Weekly Wrap: "Pay Them Off." It's Friday: Sam is young, scrappy, and hungry in our latest weekly wrap with NPR reporter Vanessa Romo (@vanromo) and Ira Madison (@ira), host of the podcast 'Keep It.' The three of them talk Cohen, crops, confessions and Comey. Get tickets to our Los Angeles live show with actor John Cho and director Aneesh Chaganty at nprpresents.org.
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Weekly Wrap: "Pay Them Off."

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Weekly Wrap: "Pay Them Off."

Weekly Wrap: "Pay Them Off."

Weekly Wrap: "Pay Them Off."

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  • <iframe src="https://www.npr.org/player/embed/633152397/633217924" width="100%" height="290" frameborder="0" scrolling="no" title="NPR embedded audio player">
  • Transcript

R. Kelly recently came out with the song "I Admit," which addresses sexual assault allegations against him. R. Kelly performs here during the 2015 Soul Train Awards at the Orleans Arena on Nov. 6, 2015, in Las Vegas. Powers Imagery/Powers Imagery/Invision/AP hide caption

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Powers Imagery/Powers Imagery/Invision/AP

R. Kelly recently came out with the song "I Admit," which addresses sexual assault allegations against him. R. Kelly performs here during the 2015 Soul Train Awards at the Orleans Arena on Nov. 6, 2015, in Las Vegas.

Powers Imagery/Powers Imagery/Invision/AP

It's Friday. Sam chats it up with NPR reporter Vanessa Romo and Ira Madison III, host of the Crooked Media podcast Keep It. We've got Cohen, crops, and confessions for ya!

Vanessa is talking tape that is, the leaked tape on which Michael Cohen and his former client, President Trump, seem to be discussing payments made to Playboy model Karen McDougal for the rights to her story about her alleged affair with Trump. Now, Vanessa says, the floodgates are open for other stories to come out. Earlier this year, Vanessa reported on the Trump administration's statements regarding the non-disclosure agreement between Trump and Stormy Daniels, the adult film star with whom he also allegedly had an affair. In September 2017, Cohen said he would take a bullet for Trump. More recently, he said he doesn't want to be Trump's punching bag.

In another Trump news, Sam discusses the latest on the president setting aside $12 billion to assist farmers who have been hit hard by retaliatory tariffs against the US. This type of bailout is reminiscent of Depression-era policies, where the government pumped money into the economy because it was shrinking. But the economy is not shrinking it's growing!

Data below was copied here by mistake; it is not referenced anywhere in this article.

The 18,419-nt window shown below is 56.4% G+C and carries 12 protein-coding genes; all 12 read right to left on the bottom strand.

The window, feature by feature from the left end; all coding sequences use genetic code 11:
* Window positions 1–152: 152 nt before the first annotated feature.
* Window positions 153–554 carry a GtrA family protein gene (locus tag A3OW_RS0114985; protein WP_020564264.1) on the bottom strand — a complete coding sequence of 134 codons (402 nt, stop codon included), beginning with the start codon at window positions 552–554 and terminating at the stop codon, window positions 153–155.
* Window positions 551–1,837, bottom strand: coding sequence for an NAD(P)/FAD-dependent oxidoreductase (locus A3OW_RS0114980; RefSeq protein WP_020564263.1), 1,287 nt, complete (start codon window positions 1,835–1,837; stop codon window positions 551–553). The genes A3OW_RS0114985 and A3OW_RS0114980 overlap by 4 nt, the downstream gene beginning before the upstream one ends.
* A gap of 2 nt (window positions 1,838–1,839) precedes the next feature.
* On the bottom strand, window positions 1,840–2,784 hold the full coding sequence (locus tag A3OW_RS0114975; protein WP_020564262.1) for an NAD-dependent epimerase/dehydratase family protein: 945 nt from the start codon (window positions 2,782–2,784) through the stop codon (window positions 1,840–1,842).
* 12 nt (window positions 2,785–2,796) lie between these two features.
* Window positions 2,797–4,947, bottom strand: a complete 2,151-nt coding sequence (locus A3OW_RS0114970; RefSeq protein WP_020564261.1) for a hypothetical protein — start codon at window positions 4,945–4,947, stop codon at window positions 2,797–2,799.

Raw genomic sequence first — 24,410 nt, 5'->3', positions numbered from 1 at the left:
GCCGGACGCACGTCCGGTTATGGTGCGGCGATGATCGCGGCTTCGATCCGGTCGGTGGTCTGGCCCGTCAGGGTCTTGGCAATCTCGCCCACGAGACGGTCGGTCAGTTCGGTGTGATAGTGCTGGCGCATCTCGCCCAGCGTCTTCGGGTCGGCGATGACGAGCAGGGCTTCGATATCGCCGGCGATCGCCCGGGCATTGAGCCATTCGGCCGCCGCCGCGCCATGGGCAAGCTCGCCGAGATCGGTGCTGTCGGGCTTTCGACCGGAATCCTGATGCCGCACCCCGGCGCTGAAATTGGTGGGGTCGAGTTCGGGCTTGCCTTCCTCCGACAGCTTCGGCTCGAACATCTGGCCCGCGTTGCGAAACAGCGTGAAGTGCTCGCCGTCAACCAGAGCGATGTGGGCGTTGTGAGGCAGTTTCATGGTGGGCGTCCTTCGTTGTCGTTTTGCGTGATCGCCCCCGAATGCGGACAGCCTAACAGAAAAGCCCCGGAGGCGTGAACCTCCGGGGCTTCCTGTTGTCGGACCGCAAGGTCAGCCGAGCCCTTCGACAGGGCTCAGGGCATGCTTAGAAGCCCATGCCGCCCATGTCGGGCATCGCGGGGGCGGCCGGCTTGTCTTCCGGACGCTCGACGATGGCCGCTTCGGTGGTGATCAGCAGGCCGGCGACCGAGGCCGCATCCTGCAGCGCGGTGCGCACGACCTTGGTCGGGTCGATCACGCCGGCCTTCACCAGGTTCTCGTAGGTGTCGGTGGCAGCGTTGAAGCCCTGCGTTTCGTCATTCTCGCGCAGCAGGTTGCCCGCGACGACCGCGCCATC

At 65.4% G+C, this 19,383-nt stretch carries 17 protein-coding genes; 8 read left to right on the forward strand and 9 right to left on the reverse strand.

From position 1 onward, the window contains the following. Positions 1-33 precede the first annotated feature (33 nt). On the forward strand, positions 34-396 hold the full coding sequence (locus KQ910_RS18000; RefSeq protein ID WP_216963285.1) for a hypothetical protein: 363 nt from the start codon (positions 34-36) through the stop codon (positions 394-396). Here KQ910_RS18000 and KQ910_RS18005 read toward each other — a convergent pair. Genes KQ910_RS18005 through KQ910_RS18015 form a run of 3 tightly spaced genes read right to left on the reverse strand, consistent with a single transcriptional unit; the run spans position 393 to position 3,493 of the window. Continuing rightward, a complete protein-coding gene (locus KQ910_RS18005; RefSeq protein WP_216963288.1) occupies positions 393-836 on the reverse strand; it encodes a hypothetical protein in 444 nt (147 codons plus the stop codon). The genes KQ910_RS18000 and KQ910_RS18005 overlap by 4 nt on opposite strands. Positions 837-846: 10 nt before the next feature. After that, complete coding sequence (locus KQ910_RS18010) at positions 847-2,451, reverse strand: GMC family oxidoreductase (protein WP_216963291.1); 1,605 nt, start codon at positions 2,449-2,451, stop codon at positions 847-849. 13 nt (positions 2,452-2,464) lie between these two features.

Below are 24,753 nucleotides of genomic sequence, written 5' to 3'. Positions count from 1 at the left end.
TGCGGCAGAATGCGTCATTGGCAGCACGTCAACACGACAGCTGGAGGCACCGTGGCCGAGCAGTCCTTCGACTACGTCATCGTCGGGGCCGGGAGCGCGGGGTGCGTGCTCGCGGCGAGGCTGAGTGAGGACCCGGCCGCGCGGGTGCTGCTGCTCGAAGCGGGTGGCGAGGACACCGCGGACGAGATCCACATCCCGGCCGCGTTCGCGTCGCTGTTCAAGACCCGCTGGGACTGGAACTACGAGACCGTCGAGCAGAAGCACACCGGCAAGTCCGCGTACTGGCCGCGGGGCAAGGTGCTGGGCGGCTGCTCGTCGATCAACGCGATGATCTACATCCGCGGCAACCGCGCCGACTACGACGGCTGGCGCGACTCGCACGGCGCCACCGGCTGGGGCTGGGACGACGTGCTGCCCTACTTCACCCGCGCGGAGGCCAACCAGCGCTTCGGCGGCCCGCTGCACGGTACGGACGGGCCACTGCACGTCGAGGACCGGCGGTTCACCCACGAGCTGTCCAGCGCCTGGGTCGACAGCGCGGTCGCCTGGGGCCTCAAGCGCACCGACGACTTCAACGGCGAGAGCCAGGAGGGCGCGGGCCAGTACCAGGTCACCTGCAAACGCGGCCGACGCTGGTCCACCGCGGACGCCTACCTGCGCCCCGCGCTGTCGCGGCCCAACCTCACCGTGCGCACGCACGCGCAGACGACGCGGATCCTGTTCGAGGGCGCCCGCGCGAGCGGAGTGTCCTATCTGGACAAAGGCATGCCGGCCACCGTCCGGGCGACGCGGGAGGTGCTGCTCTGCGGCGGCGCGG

Meanwhile, Ira says R. Kelly is suffering from the "thirst of trying to be relevant" with his new single "I Admit," which responds to the public scrutiny he has received for allegations of abuse, pedophilia, and leadership of a sex cult. Despite the 19-minute single's title, R. Kelly doesn't admit to the allegations. Instead, he admits to things like infidelity and bad spelling. Last year #MuteRKelly, a social media campaign founded by Kenyette Barnes and Oronike Odeleye, encouraged companies to cut ties with the singer. In "I Admit," Kelly says "only God" can mute him. Ira has written about why R. Kelly has been afforded opportunities in the music world despite common knowledge of his abuse.

The deadline passed this week to reunite the children who were separated from their families at the border. Update: the majority of children have been reunited, but hundreds have not because the administration says they're not "eligible" to be reunited.

We also talk to Missouri listener Pedro Guerrero, who just got back from a week of work at the South Texas Family Residential Center in Dilley, Texas, where he volunteered as a translator with an organization assisting migrant families with the asylum application process. Guerrero shares some stories he heard from families there, and he talks about his own experience seeking asylum as a child.

Finally, former FBI Director James Comey's unsolicited political advice makes it onto 'Who Said That?'

And in 2018, we ask ourselves once again, where does one put a jade egg? All thanks to a New York Times profile on Gwyneth Paltrow.

It's all capped off with the best things that happened to our listeners all week.

- Producer Kumari Devarajan

Brent Baughman and Anjuli Sastry produced and edited this interview for broadcast, while Kumari Devarajan adapted it for the Web.